The Book Marketing Network

For book/ebook authors, publishers, & self-publishers

I'd like to start a new forum where people can talk about what's working for you right now in marketing your book.

I think this will help other authors to prioritize their activities if they can find out what's working for other people. This would be especially valuable to new authors.

I've share the hottest tool that I'm using right now. And that's Twitter. As you will note on the main page of this Book Marketing Network website, both my http://www.bookmarket.com website and this network have been rising in Alexa ranks (and visits) because of my use of Twitter.

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I interview authors on my radio show at DreamtimeRadio.com. I prefer books on self-help subjects or shamanism, magical realism, or fantasy. I also review books at DreamtimeBooks.blogspot.com. Same subject preferences. I do prefer printed books as I do not have a reader yet and do not like to sit at the computer to read an entire book. Please query me at Julia@DreamtimeRadio.com
Has anyone had any experience working with a book publicists? They promise a lot. They seem expensive. I am interested in what others may have discovered--god, bad, or indifferent.

John, I worked with two publicists last year and honestly, I don't know if I would do so again. And for the reasons you stated - promise the moon at a sky-high price. Because of my experiences - good money thrown after little to no results - I've come to consider PR people as a disinterested party.

What I mean is this: they get paid regardless of whether your book sells or not - so they have no vested interest in the outcome of your book's campaign. If the book sells well - they can jump on the bandwagon and claim - I helped this author/book succeed and can do the same for you!! Or, if the book doesn't sell and the author complains about the dismal results, they excuse it as well, that's the market or each book is different or some other excuse. As I said, they already collected their fee, but the author is left dangling with little to show for the outlay.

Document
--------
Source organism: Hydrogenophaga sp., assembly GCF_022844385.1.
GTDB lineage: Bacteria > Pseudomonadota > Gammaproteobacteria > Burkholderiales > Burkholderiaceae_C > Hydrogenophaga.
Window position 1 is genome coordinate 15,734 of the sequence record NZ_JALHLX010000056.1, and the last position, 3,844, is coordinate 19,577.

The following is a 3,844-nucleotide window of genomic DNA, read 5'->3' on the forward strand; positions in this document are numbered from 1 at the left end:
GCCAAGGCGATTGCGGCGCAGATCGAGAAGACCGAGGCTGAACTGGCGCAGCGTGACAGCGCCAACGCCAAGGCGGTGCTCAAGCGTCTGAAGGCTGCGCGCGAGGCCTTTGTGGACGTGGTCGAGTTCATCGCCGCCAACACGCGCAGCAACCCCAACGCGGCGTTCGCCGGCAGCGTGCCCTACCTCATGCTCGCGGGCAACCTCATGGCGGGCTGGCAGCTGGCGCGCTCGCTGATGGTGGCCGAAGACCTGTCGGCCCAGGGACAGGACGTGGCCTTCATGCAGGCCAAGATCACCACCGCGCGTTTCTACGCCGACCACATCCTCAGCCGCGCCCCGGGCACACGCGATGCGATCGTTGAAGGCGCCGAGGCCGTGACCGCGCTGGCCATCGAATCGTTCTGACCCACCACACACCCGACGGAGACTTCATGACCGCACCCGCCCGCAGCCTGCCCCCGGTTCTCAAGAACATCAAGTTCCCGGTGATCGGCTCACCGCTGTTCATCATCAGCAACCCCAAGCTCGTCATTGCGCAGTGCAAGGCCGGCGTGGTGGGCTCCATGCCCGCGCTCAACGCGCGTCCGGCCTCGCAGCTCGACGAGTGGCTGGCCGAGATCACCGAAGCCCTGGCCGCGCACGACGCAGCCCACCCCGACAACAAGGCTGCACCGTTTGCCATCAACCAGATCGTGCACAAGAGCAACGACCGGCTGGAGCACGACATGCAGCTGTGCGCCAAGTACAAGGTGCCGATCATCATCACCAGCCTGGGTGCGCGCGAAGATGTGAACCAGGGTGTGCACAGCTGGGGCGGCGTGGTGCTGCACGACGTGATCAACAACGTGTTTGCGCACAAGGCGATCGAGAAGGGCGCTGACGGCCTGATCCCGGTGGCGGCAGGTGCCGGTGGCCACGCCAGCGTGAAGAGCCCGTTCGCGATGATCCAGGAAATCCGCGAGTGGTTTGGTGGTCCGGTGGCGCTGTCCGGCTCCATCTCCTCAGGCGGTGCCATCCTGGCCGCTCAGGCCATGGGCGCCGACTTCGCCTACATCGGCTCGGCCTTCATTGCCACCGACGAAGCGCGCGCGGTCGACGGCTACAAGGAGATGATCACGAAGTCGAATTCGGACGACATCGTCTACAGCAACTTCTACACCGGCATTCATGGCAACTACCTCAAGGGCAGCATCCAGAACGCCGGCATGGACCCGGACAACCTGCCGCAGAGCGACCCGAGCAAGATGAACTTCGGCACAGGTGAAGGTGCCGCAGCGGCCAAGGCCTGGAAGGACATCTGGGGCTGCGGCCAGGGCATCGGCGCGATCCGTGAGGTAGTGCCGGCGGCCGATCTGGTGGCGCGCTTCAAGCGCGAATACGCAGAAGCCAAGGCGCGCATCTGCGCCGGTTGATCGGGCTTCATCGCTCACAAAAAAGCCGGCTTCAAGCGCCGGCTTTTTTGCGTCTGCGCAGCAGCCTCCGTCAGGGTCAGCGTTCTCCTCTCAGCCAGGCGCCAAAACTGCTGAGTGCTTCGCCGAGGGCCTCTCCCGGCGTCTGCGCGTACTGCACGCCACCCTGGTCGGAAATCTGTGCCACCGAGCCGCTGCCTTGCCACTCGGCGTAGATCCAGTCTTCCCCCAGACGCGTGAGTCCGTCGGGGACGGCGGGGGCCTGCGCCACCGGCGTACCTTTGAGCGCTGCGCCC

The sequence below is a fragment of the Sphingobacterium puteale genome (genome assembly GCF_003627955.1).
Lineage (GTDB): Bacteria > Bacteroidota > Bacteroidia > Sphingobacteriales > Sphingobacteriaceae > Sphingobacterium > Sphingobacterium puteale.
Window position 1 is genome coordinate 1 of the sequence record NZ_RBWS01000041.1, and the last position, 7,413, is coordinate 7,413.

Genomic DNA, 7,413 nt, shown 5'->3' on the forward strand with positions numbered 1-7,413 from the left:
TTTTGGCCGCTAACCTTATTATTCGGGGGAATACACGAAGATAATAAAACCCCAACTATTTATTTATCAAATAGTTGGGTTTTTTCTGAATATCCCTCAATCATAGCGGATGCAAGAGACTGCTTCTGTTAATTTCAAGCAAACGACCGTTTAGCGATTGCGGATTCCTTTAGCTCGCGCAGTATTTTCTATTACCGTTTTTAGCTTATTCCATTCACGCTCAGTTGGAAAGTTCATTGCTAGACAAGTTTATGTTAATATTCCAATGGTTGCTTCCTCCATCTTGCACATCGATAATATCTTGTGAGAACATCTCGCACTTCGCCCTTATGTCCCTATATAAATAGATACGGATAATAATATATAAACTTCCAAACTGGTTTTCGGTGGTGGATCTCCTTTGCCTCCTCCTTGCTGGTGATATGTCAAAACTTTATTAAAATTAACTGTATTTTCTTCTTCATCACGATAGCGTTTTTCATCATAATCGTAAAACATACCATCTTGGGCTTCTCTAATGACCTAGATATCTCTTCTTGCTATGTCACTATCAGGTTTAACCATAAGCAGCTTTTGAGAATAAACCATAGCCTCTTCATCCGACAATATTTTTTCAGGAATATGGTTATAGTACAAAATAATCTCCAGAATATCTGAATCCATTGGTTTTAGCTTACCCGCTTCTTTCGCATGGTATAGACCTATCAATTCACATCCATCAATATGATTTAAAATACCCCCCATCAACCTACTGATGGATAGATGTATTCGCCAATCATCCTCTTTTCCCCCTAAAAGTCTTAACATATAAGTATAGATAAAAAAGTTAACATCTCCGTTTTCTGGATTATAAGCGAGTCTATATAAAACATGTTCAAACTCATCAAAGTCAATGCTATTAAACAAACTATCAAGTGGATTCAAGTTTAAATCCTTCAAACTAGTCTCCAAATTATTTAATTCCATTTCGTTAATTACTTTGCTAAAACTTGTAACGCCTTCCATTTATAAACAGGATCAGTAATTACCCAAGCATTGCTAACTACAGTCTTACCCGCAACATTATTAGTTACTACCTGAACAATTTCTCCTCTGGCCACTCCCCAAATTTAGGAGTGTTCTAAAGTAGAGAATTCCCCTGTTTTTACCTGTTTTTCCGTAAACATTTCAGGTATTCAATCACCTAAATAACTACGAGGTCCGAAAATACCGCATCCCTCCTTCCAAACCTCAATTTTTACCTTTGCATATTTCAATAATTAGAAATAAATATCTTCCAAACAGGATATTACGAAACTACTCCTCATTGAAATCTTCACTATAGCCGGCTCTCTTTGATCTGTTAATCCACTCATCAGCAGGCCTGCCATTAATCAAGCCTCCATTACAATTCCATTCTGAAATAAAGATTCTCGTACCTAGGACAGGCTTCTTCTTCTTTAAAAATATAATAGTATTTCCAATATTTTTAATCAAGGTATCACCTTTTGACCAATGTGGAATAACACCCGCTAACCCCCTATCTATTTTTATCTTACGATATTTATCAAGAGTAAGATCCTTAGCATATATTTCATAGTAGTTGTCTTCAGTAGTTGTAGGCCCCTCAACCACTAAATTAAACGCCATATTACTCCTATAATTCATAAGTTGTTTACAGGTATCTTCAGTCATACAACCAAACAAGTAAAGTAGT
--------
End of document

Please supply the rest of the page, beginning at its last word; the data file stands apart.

A book campaign is not a one size fit all proposition, so I would be wary of PR people or firms that offer a total package deal, especially the social-media format. Yes, they may contact thousands over the course of a few days - and you would think the 'law of averages' would gain something in the form of sales. But with so many people connected so many different way, it can become noise and the campaign cross over in the the "law of diminishing return".

 

If you want to hire a PR person or firm, get one who listens! Who will design a campaign you are comfortable with and fit within your budget. Get it in writing, with a 'pleased' clause, meaning you see results.  Whenever I pay for services, I expect to see results.

That's good advice. There should be a performance clause when you are working with publicists. They can't guarantee you specific results (i.e., get you on Oprah or Today), but they should be able to meet some sort of performance clause that you are comfortable with.

It's a process of negotiation until both parties are happy.